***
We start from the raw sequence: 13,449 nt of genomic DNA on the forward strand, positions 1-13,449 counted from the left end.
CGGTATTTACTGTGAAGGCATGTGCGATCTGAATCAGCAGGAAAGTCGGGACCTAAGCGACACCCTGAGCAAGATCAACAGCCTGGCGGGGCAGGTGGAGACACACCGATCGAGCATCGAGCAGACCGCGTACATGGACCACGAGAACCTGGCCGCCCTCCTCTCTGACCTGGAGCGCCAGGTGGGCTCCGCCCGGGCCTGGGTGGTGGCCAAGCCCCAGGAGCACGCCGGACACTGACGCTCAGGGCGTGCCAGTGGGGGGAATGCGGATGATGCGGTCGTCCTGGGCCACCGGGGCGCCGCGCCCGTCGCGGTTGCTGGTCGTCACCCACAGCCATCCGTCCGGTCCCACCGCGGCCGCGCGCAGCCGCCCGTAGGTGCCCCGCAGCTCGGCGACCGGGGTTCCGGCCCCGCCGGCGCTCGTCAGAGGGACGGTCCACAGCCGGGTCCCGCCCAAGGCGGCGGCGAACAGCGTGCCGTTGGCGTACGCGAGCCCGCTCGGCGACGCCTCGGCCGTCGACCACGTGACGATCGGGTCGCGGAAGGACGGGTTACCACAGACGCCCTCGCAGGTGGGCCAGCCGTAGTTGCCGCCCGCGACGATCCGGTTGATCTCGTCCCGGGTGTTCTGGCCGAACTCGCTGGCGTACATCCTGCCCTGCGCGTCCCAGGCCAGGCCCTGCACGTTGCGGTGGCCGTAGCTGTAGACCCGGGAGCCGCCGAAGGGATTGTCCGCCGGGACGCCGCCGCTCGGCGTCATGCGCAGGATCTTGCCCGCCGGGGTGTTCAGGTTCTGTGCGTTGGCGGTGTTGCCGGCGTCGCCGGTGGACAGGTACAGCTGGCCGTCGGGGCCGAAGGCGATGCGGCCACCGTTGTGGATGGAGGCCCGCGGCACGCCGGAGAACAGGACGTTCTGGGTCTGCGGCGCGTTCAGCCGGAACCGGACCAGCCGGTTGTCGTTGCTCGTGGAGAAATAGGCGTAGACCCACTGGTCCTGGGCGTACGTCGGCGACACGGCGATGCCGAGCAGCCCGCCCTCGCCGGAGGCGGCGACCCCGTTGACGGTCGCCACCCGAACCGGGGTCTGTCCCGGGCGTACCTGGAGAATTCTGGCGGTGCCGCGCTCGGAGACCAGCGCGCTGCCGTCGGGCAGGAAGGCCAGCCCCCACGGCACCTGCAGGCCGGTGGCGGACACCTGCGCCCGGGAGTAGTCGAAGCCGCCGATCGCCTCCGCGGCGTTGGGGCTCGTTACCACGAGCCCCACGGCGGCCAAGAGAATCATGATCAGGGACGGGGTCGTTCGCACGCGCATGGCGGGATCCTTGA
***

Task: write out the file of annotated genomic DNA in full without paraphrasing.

We start from the raw sequence: 13,449 nt of genomic DNA on the forward strand, positions 1-13,449 counted from the left end.
CGGTATTTACTGTGAAGGCATGTGCGATCTGAATCAGCAGGAAAGTCGGGACCTAAGCGACACCCTGAGCAAGATCAACAGCCTGGCGGGGCAGGTGGAGACACACCGATCGAGCATCGAGCAGACCGCGTACATGGACCACGAGAACCTGGCCGCCCTCCTCTCTGACCTGGAGCGCCAGGTGGGCTCCGCCCGGGCCTGGGTGGTGGCCAAGCCCCAGGAGCACGCCGGACACTGACGCTCAGGGCGTGCCAGTGGGGGGAATGCGGATGATGCGGTCGTCCTGGGCCACCGGGGCGCCGCGCCCGTCGCGGTTGCTGGTCGTCACCCACAGCCATCCGTCCGGTCCCACCGCGGCCGCGCGCAGCCGCCCGTAGGTGCCCCGCAGCTCGGCGACCGGGGTTCCGGCCCCGCCGGCGCTCGTCAGAGGGACGGTCCACAGCCGGGTCCCGCCCAAGGCGGCGGCGAACAGCGTGCCGTTGGCGTACGCGAGCCCGCTCGGCGACGCCTCGGCCGTCGACCACGTGACGATCGGGTCGCGGAAGGACGGGTTACCACAGACGCCCTCGCAGGTGGGCCAGCCGTAGTTGCCGCCCGCGACGATCCGGTTGATCTCGTCCCGGGTGTTCTGGCCGAACTCGCTGGCGTACATCCTGCCCTGCGCGTCCCAGGCCAGGCCCTGCACGTTGCGGTGGCCGTAGCTGTAGACCCGGGAGCCGCCGAAGGGATTGTCCGCCGGGACGCCGCCGCTCGGCGTCATGCGCAGGATCTTGCCCGCCGGGGTGTTCAGGTTCTGTGCGTTGGCGGTGTTGCCGGCGTCGCCGGTGGACAGGTACAGCTGGCCGTCGGGGCCGAAGGCGATGCGGCCACCGTTGTGGATGGAGGCCCGCGGCACGCCGGAGAACAGGACGTTCTGGGTCTGCGGCGCGTTCAGCCGGAACCGGACCAGCCGGTTGTCGTTGCTCGTGGAGAAATAGGCGTAGACCCACTGGTCCTGGGCGTACGTCGGCGACACGGCGATGCCGAGCAGCCCGCCCTCGCCGGAGGCGGCGACCCCGTTGACGGTCGCCACCCGAACCGGGGTCTGTCCCGGGCGTACCTGGAGAATTCTGGCGGTGCCGCGCTCGGAGACCAGCGCGCTGCCGTCGGGCAGGAAGGCCAGCCCCCACGGCACCTGCAGGCCGGTGGCGGACACCTGCGCCCGGGAGTAGTCGAAGCCGCCGATCGCCTCCGCGGCGTTGGGGCTCGTTACCACGAGCCCCACGGCGGCCAAGAGAATCATGATCAGGGACGGGGTCGTTCGCACGCGCATGGCGGGATCCTTGA